Do you ever dream of a free, delivered, powerful, and healed body of Christ? I do! I long to see the “Bride of Christ” walking in the healing, freedom, and purity of God. I long to see each individual walking in their true God-given identity, and fully into their God-ordained destiny. Now, that would be a church with power! That would be a “religion” to which the masses flock. That would be a church full of the love of Christ where signs, wonders, and miracles are a common sight. That would be a church that binds up the wounds and sets the captives free (Isaiah 61). I believe that is the power that the body of Christ is meant to carry on earth (Matthew 6:10). That would be a church that overflows with God’s love (John 13:34-35)! That is the church that I believe God desires to release on this earth. And, receiving healing for our wounds is one piece of this…something that brings us a huge step closer to walking as God desires for us.
There are many excellent models for inner/emotional healing and deliverance. As with everything, each model has strengths and weaknesses. The leadership must consider those strengths and weaknesses before bringing a model into their ministry. We must listen to the Holy Spirit, take a look at the mandate for our specific church, ask lots of questions, and pray a lot! When it is all said and done, we will find that God desires freedom for his people. We will discover that God has something in store just for us.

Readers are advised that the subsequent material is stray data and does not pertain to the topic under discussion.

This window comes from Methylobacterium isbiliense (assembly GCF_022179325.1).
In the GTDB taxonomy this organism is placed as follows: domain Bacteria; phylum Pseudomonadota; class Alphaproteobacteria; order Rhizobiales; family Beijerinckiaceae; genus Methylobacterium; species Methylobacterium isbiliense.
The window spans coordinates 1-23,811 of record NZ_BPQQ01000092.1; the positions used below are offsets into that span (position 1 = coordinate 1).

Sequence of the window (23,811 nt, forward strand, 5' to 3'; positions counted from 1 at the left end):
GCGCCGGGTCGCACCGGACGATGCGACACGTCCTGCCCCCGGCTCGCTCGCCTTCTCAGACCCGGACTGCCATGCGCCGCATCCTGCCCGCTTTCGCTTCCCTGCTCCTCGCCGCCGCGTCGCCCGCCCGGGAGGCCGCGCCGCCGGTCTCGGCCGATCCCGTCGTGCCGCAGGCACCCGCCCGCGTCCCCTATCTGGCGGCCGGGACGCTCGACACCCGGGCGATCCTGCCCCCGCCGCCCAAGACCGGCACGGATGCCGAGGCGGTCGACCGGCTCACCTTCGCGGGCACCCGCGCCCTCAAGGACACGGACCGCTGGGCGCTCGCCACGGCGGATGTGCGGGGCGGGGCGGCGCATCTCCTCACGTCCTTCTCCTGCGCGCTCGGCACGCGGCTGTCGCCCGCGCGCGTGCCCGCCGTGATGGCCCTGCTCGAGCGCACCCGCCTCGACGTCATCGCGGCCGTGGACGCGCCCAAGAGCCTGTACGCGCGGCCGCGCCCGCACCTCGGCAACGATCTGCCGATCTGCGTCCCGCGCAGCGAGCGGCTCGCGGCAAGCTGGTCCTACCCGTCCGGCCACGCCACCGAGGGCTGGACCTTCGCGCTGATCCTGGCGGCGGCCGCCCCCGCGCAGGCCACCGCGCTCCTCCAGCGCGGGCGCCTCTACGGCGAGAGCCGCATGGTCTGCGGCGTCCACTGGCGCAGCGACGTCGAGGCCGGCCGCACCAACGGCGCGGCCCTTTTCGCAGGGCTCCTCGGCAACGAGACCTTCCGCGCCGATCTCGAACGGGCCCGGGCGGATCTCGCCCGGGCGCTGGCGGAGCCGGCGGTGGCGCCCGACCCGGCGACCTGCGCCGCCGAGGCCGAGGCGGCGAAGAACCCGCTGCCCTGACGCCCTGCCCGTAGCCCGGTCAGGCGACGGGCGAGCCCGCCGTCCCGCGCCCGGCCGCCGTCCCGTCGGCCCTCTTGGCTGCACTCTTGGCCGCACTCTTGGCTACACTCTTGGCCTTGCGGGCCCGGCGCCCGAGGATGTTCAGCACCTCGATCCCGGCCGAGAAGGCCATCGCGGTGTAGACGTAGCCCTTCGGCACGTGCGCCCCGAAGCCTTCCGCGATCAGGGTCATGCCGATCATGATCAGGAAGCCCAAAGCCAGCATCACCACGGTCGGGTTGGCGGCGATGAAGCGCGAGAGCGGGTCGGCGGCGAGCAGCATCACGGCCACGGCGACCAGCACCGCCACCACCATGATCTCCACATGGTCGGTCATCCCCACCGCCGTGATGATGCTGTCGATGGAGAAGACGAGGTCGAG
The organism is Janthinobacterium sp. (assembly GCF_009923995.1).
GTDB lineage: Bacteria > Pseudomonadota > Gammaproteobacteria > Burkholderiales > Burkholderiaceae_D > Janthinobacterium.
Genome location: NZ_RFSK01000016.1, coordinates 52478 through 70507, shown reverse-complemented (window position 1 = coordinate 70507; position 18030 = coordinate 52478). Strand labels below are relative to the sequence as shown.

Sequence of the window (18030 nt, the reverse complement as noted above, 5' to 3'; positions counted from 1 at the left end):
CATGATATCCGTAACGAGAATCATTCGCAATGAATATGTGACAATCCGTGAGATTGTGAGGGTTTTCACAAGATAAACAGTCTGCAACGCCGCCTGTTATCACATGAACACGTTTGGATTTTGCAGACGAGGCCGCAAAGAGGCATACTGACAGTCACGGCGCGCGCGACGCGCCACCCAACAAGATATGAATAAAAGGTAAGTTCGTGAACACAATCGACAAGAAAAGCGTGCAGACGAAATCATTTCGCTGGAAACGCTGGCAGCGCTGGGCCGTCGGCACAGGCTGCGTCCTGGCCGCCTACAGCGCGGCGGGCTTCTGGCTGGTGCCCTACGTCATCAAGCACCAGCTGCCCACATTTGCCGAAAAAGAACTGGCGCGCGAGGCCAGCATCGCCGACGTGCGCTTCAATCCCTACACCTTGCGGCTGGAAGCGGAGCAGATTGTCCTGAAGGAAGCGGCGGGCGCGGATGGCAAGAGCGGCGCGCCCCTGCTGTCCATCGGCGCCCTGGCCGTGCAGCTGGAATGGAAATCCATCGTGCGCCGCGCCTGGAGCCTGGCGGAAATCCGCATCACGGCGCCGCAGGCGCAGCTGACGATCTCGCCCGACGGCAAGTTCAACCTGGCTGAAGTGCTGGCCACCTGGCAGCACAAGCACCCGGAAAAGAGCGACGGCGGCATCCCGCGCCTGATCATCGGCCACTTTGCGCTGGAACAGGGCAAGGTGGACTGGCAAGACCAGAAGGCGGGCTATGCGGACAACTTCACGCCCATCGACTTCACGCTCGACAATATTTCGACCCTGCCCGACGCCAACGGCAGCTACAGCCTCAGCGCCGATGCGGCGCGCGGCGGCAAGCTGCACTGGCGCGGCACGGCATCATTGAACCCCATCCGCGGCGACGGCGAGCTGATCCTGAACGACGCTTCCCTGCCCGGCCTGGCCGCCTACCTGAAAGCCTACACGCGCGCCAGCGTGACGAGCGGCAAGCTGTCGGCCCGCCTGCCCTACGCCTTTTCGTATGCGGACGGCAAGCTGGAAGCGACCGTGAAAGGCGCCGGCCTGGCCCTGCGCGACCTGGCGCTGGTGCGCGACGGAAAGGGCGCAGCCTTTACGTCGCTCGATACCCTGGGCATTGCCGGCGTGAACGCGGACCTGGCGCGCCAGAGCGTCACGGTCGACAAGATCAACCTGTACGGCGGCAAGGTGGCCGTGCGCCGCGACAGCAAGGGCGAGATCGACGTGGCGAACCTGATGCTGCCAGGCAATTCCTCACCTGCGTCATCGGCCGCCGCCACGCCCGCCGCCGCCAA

It was through this “searching” that we developed a belief-based model. All models have similarities and differences. Some things in this model will look very familiar if you have had any emotional healing/deliverance training, while other things may seem foreign. In my experience, this is a very safe model for reasons that we will discuss as we journey through this course.
Let me share with you a couple of the reasons that I decided to develop and minister using this type of model, versus some of the other excellent models that are available. After all, why do we need one more model?
In Romans 12:2 we read: “Don’t copy the behavior and customs of this world but let God transform you into a new person by changing the way you think. Then you will know what God wants you to do, and you will know how good and pleasing and perfect his will really is.” (NLT)